The Predators have proven they are a tough team to handle in the Western Conference and J.P. Dumont is a huge part of their success.
It wasn't too long ago when Jean-Pierre Dumont spoke about a pair of memorable moments in his hockey career. That list, however, now has another entry.
The goal was by no means the prettiest he's ever scored, but the tally that tied Game One of Nashville's opening round set against the Chicago Blackhawks, was certainly a meaningful one for Dumont and the Predators.
Down 1-0 as the visitors in the third period, Dumont's seemingly harmless flip of the puck towards the net wound up turning on the red light and with it, swung the momentum in Nashville's favour.
But Dumont wasn't quite done.
The former third overall selection (New York Islanders) in the 1996 Entry Draft put the Preds ahead to stay, en route to a 4-1 victory.
Characterizing his first goal as a “lucky bounce,” Dumont was a huge factor in giving Nashville their first road post-season win in 11 tries.
On a personal level, it gave the Montreal native, who once played for the Blackhawks, another career highlight.
“I have two highlight moments I am really fond of,” Dumont once told NHLPA.com. “One is getting drafted in the first round in the 1996 Draft. The second was breaking Mario Lemieux's (Quebec Major Junior Hockey League) playoff record of 31 goals in 19 games. That was a pretty special memory for me, too.”
While he only offers less than a handful of key moments in his hockey life, there has been more than that for the former junior star with the Val-d'Or Foreurs, a team that also featured all-star goaltender Roberto Luongo.
Dumont, who made his big-league debut in 1998-99 with the Chicago Blackhawks, has produced six 20-goal campaigns at the NHL level.
It's hard not think numbers when Dumont's name is mentioned.
In junior, Dumont became one of the Quebec Major Junior Hockey League's biggest stars, racking up three 40-plus goal campaigns and two 100-point seasons, while falling one point shy of reaching the triple-digit mark in his final year with Val d'Or.
It was during the 1997-98 QMJHL playoffs, where the right-winger gained prominence as a top-flight talent, netting the aforementioned 31 goals in 19 post-season contests, breaking the record set by Lemieux.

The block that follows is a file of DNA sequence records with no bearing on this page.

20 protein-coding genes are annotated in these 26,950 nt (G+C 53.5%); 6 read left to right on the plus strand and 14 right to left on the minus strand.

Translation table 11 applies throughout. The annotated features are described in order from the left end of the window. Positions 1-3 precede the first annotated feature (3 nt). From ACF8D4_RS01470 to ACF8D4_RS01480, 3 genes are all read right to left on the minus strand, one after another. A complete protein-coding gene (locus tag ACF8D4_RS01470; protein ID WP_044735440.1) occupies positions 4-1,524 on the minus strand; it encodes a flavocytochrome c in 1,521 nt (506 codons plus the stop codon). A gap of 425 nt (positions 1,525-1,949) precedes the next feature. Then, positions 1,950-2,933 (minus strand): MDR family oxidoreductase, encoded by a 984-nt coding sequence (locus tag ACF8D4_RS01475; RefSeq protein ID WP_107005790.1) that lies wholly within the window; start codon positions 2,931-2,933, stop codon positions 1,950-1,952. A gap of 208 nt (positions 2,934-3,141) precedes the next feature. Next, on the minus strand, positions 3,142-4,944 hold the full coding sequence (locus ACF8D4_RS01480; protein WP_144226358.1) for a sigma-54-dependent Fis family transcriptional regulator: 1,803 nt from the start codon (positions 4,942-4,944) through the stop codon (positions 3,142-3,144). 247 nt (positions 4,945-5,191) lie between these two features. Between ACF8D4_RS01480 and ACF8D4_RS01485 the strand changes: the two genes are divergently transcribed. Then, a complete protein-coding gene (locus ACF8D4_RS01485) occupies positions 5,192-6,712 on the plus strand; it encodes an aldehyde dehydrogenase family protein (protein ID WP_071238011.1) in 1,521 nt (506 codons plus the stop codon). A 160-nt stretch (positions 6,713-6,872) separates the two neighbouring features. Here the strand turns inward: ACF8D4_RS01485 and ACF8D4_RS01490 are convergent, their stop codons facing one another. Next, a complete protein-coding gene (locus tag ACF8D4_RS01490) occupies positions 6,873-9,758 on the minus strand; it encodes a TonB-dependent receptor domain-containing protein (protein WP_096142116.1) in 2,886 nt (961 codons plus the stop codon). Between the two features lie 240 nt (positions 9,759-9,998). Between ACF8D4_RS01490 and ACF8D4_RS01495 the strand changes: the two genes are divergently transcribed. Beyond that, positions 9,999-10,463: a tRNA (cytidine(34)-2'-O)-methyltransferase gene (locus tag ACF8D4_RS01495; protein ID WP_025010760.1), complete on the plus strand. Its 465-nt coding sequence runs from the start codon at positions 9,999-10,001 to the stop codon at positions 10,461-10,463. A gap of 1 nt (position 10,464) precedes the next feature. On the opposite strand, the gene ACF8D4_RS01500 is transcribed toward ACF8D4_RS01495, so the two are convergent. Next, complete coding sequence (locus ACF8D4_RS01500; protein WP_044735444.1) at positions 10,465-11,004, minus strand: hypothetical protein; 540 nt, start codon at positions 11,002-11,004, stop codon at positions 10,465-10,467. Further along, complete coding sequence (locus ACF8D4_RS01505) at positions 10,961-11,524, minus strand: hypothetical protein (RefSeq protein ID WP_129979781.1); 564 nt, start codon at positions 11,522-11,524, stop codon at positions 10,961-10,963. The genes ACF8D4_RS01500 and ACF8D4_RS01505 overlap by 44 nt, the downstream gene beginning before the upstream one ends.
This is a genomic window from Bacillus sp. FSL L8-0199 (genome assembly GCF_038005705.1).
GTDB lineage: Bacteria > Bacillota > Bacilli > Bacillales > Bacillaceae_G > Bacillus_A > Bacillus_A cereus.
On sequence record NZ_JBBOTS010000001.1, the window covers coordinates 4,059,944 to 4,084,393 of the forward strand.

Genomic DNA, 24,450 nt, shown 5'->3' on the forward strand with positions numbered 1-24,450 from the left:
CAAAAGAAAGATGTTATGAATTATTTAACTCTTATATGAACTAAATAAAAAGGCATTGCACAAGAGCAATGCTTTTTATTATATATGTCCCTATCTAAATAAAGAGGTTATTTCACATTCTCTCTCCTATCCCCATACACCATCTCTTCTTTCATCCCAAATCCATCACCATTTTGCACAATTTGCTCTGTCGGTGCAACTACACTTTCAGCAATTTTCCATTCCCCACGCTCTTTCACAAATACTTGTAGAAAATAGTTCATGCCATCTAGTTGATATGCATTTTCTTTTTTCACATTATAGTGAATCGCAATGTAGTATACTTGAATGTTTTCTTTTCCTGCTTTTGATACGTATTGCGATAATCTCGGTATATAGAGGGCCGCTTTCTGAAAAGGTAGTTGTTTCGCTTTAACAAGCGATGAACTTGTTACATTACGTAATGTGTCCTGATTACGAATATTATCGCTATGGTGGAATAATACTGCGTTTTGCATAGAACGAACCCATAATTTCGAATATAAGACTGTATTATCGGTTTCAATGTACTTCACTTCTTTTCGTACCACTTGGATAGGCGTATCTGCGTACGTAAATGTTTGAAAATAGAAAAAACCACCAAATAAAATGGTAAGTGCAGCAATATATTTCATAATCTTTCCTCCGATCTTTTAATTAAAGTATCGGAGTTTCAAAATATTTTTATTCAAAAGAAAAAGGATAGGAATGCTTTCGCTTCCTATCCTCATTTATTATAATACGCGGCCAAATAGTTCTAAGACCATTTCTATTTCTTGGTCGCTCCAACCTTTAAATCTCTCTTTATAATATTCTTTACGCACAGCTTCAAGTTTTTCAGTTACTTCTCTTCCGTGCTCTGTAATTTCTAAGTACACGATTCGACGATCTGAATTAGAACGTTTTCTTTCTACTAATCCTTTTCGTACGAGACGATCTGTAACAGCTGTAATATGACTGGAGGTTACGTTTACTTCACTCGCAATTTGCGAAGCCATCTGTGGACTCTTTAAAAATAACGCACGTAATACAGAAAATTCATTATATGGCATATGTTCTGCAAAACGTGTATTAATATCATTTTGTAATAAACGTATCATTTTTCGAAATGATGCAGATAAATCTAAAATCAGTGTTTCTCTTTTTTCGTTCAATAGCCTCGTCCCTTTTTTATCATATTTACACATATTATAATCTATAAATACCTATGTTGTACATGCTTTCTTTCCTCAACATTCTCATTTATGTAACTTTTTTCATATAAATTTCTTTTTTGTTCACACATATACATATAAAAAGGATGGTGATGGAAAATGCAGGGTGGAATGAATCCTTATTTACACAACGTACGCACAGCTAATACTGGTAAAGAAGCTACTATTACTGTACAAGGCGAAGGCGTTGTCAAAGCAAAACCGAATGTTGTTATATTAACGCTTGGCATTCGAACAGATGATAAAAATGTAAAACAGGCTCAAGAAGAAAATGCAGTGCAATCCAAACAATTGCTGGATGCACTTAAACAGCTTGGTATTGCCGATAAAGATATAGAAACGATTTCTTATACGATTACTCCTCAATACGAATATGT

After splitting his time between the bigs and the minor league ranks, Dumont, who was acquired by the Sabres from Chicago on March 10, 2000, along with Doug Gilmour in exchange for Michal Grosek, has become known as a player who can score timely goals.
Suiting up with someone of Gilmour's stature was a major boost to his on-ice development.
“It's really great because Doug was a fantastic player,” said Dumont, who, in August of 2006, signed a two-year, $4.5-million contract with the Predators. “He was great when I was a rookie and he really helped me out. It was an invaluable experience for me.”
On October 17, 2008, Dumont, who two years earlier signed a four-year, $16-million contract extension with the Predators, scored his 400th point in a game against the Columbus Blue Jackets.
With over 750 games of NHL regular season service, Dumont, an active participant in a number of community-service initiatives, has made the most of his talents, a player that is no stranger to success in the playoffs.
It was during the 2005-06 post-season when the right-winger stepped up his game, recording seven goals and seven assists in 18 games with the Sabres.
Now, he'll seek similar results with a Nashville team eager to build off a 100-point campaign, good enough to land them in the sixth overall slot in the West. A team many, including the Blackhawks, admit are very difficult to play against.
It's something the opposition became accustomed to early on when it came to facing off against Dumont. His first NHL goal was the game-winner (and part of a two-goal night) on March 6, 1999 at San Jose.
Over 11 years later, his impact is still being felt, a Predator hungry to add another meaningful accomplishment to an already impressive list.